* a specially commissioned animated video work, Dolls vs. Dictators, by New York-based filmmaker/artist Martha Colburn, based on her photographs of the Museum's unparalleled collection of dolls, toys, and other licensed merchandise from film and television, projected in the Video Screening Amphitheater built into the Museum's new grand staircase

* and a large-scale video work, City Glow (2005) by Chiho Aoshima in collaboration with animator Bruce Ferguson, shown in seamless panoramic format for the first time on a 50-foot-long projection wall in the redesigned lobby.

In addition, the Museum's 15,000-square-foot core exhibition Behind the Screen, offering a comprehensive, interactive exploration of how films and television programs are produced, promoted and exhibited, is being thoroughly upgraded for the re-opening, with every monitor, video projector, computer and player being replaced with the latest technology. New exhibits include visitor-generated Foley sound effects and an authentic motion capture experience, in which the visitor becomes an animated character. The live-editing display will feature a New York Mets baseball game specially recorded for the Museum by the Mets, including feeds from the 12 on-field cameras, the control room, the announcers' booth, the game graphics and the game broadcast itself. A new art installation, Suburban Horror by Jennifer and Kevin McCoy, and recently acquired artifacts will also be added.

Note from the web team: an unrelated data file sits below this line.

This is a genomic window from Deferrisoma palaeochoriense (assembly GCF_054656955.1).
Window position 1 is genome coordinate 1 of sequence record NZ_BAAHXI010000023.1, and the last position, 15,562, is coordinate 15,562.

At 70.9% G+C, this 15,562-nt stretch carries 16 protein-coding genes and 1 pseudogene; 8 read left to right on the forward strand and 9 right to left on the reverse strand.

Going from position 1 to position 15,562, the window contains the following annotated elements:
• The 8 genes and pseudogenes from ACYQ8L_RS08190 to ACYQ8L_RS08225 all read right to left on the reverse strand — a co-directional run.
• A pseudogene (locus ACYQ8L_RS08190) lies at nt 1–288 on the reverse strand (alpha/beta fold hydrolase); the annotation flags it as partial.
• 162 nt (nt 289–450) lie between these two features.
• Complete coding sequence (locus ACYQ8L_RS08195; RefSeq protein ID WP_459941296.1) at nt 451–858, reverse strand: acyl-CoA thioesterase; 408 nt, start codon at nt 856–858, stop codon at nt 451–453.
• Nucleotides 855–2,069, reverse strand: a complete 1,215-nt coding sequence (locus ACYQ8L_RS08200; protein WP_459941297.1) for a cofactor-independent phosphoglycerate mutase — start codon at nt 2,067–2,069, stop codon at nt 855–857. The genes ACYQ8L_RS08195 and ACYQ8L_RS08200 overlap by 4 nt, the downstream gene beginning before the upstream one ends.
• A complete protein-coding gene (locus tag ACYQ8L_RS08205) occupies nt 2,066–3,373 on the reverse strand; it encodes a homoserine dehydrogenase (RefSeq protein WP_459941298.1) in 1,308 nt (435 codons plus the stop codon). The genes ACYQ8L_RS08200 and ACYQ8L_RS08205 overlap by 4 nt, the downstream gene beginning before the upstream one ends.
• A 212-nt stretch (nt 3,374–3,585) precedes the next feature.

Other amenities of the expansion-renovation include a new café and Museum Store; an on-site space for collection storage, vastly improving researchers' access to the Museum's preeminent collection; and a new outdoor space, the 10,000-square-foot Courtyard Garden.

The number of school groups served by the Museum will double, with the annual number of visiting students rising from 30,000 to 60,000, thanks to the new Ann and Andrew Tisch Education Center on the redesigned ground floor. In addition to providing a dedicated student entry, the William Fox Amphitheater for student orientation and an Internet reading room, the Education Center will offer high-tech, hands-on instruction through a digital learning suite, comprised of two media labs and a seminar room, and the Nam June Paik Experimental Production Studio. The new 68-seat screening room will be used for the Museum's groundbreaking education program Screening America, as well as for other educational programs and public screenings.

"The inauguration of this building, almost thirty years to the day after this institution was founded, brings to a close our early history while opening a major new chapter in the Museum's life," Rochelle Slovin stated. "With this extraordinary new facility, Museum of the Moving Image enhances its status as one of the major cultural institutions of New York, and shows that we are evolving and growing as quickly as our subject matter. Thanks to the imaginative and innovative design Thomas Leeser has given us, and thanks to the generosity of our donors-chief among them the City of New York-we are able as never before to illuminate screen culture in all its variety, as both art and industry, for New Yorkers of every age and for our visitors from around the globe."